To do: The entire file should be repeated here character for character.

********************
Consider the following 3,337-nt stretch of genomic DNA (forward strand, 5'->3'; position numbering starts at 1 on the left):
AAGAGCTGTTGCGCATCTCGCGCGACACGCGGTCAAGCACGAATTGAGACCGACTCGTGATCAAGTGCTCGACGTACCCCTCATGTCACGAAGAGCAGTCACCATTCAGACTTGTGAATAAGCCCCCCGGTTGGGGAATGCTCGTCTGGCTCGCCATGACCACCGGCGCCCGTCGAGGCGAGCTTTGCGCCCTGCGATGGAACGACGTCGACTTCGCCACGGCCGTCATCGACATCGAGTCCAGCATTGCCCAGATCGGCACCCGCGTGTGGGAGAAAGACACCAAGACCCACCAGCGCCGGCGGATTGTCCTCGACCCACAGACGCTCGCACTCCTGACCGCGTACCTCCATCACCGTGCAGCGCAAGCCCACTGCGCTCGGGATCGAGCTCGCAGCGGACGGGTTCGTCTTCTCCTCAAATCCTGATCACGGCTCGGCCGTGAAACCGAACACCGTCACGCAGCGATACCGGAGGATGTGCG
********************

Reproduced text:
Consider the following 3,337-nt stretch of genomic DNA (forward strand, 5'->3'; position numbering starts at 1 on the left):
AAGAGCTGTTGCGCATCTCGCGCGACACGCGGTCAAGCACGAATTGAGACCGACTCGTGATCAAGTGCTCGACGTACCCCTCATGTCACGAAGAGCAGTCACCATTCAGACTTGTGAATAAGCCCCCCGGTTGGGGAATGCTCGTCTGGCTCGCCATGACCACCGGCGCCCGTCGAGGCGAGCTTTGCGCCCTGCGATGGAACGACGTCGACTTCGCCACGGCCGTCATCGACATCGAGTCCAGCATTGCCCAGATCGGCACCCGCGTGTGGGAGAAAGACACCAAGACCCACCAGCGCCGGCGGATTGTCCTCGACCCACAGACGCTCGCACTCCTGACCGCGTACCTCCATCACCGTGCAGCGCAAGCCCACTGCGCTCGGGATCGAGCTCGCAGCGGACGGGTTCGTCTTCTCCTCAAATCCTGATCACGGCTCGGCCGTGAAACCGAACACCGTCACGCAGCGATACCGGAGGATGTGCG